Young Adults’ Experiences of Depression in the U.S.


Age at interview: 28
Age at diagnosis: 11

Brief outline: Marty has struggled with depression, anxiety, and other issues since childhood. He has spent time in juvenile homes, prison, and hospitals. Medication, religion, his fiancé, pride in work and the prospect of fatherhood are all very helpful for his depression.

Background: Marty lives with his girlfriend in temporary housing. He is currently looking for work and a good place to live in preparation for the birth of his first child. He is Caucasian.

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Marty’s depression began when he was seven or eight. He had trouble getting out of bed for school and then difficulty dealing with the stress of school while he was there. His mother had substance abuse problems of her own, and was not able to help Marty deal with his emerging issues at that time. Before too long Marty discovered that his mother’s prescription Xanax pills made him feel much better, like he was “meant to be taking them” because it helped him “interact and speak with people… and accomplish things”. After repeating cycles of drug use, missing school, and conflict with his parents, truancy officers intervened and Marty went to a group home.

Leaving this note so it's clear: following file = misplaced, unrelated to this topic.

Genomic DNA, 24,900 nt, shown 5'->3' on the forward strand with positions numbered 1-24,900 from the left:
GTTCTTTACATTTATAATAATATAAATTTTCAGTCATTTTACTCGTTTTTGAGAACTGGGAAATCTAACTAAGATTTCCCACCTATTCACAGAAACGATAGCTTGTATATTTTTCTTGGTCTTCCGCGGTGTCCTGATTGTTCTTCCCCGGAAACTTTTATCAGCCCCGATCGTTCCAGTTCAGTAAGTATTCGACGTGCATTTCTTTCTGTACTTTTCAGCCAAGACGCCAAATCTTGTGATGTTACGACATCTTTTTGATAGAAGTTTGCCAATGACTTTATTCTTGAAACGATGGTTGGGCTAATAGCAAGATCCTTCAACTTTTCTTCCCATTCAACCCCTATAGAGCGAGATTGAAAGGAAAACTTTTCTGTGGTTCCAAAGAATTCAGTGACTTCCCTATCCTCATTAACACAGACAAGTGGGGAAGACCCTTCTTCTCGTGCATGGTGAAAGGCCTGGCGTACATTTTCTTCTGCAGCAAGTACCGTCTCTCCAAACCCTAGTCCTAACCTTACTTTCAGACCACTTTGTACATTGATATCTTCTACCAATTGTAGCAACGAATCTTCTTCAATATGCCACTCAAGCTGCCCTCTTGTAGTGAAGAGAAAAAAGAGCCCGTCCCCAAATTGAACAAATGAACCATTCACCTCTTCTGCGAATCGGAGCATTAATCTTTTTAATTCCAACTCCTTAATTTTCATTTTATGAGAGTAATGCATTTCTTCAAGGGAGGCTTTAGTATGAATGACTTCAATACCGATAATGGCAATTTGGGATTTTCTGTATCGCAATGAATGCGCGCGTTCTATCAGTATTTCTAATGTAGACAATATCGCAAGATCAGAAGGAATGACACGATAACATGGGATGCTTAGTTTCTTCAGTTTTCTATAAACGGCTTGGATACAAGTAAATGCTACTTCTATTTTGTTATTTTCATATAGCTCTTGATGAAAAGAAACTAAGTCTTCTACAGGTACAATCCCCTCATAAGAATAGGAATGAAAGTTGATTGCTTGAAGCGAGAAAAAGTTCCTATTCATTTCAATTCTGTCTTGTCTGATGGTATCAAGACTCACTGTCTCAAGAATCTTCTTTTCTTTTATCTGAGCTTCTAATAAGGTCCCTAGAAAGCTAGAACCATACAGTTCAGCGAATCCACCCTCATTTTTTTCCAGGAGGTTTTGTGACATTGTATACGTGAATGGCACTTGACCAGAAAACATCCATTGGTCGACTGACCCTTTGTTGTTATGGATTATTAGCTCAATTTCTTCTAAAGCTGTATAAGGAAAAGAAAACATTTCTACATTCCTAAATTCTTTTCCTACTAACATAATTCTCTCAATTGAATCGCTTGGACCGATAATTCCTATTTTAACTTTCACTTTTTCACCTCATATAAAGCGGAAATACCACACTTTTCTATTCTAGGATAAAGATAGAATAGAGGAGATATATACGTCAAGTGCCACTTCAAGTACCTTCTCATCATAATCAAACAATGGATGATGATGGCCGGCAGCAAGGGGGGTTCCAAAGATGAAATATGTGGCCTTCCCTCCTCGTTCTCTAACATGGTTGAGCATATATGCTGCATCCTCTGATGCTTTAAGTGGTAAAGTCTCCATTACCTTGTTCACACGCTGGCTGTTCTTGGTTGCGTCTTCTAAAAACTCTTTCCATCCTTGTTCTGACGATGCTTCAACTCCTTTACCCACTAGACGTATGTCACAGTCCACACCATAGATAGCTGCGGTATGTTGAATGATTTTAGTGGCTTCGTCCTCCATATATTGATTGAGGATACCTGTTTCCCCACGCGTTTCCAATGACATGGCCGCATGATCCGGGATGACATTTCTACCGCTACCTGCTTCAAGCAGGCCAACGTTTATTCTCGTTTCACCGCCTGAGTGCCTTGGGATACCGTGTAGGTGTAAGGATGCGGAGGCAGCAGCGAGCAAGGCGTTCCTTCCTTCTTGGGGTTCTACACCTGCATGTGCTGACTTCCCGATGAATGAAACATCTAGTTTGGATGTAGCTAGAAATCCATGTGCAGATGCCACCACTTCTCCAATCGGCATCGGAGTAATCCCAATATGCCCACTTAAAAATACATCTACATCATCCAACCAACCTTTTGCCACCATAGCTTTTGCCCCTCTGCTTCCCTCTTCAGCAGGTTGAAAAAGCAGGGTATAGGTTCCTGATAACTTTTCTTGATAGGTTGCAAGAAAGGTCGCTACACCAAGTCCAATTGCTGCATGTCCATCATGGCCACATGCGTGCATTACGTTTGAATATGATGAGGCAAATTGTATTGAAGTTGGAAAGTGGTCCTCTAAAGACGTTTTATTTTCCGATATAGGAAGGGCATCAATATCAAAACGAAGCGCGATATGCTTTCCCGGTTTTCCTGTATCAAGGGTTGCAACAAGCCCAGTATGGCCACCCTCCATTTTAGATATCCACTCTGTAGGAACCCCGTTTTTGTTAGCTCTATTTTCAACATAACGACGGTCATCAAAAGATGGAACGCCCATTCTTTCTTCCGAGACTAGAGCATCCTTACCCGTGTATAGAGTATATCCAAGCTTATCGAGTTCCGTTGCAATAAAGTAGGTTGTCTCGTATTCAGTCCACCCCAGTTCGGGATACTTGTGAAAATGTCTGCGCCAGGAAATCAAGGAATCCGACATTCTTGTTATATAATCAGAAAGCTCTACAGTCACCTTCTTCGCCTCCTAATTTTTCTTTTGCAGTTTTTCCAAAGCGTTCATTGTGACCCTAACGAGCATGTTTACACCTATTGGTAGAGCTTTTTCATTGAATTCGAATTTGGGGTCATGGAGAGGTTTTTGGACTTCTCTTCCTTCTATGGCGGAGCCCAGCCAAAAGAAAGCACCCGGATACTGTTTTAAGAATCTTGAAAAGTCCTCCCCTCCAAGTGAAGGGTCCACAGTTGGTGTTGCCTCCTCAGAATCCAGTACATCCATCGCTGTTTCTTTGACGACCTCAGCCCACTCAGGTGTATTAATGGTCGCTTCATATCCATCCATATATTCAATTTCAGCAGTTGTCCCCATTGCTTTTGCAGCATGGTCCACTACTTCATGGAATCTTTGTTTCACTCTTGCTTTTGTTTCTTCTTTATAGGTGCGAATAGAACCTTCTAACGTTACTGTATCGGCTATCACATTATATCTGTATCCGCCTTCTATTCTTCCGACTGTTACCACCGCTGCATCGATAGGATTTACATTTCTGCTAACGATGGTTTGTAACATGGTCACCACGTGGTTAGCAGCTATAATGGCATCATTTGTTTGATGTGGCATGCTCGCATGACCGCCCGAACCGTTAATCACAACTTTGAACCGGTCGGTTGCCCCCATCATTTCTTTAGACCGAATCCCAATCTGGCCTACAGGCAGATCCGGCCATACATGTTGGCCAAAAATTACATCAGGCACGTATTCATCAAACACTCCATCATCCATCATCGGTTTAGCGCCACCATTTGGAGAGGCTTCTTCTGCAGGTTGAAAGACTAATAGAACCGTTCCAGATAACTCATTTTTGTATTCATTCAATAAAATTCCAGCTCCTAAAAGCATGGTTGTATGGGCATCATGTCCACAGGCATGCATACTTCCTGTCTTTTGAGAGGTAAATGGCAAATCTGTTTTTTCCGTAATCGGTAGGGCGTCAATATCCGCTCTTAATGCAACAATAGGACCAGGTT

Through his adolescence and into young adulthood, Marty lived sometimes on his own and at other times in institutional settings like the group home, psychiatric hospitals, and prison. The group home and even prison provided access to some treatment for neurotic depression, anxiety and other mental health issues that Marty found very valuable. Group therapy was hard to get used to, but over time he “started talking and fitting in and relating with this one or relating with that one and it was pretty helpful.” Some individual therapy was valuable too. Medications he was given while living in institutions always helped, but he did not have insurance or money for pills when he was released and so repeatedly returned to self-medicating with alcohol and drugs. He also attempted suicide on several occasions. 

For Marty, having a structured everyday life is crucial for maintaining good mental health, because “being stuck in your own head and free time is very bad”. On the other hand, “being told what to do”, having a clear purpose, and being able to demonstrate leadership skills to put himself “over that hurdle” – as he has done working at various restaurants – is very good. Having a fiancé and expecting his first child is providing a clear sense of direction for getting over the hurdle of finding a stable place to live and a steady job.  

Religion has often pulled Marty “out of the hole of depression and anxiety”. He puts his “belief in God and started listening to God”, who has assisted him in countless ways. He advises other young adults to find a safe place to be, “somewhere that makes you happy. And if you say well nothing makes me happy and nothing, nowhere makes me happy, then that’s bullcrap, because you haven’t found it yet, you know. And it’s out there, if you can just find it, you’ll be ok.” Also don’t let depression control you and “seek help if you need it”, even getting a “second opinion” if need be. 


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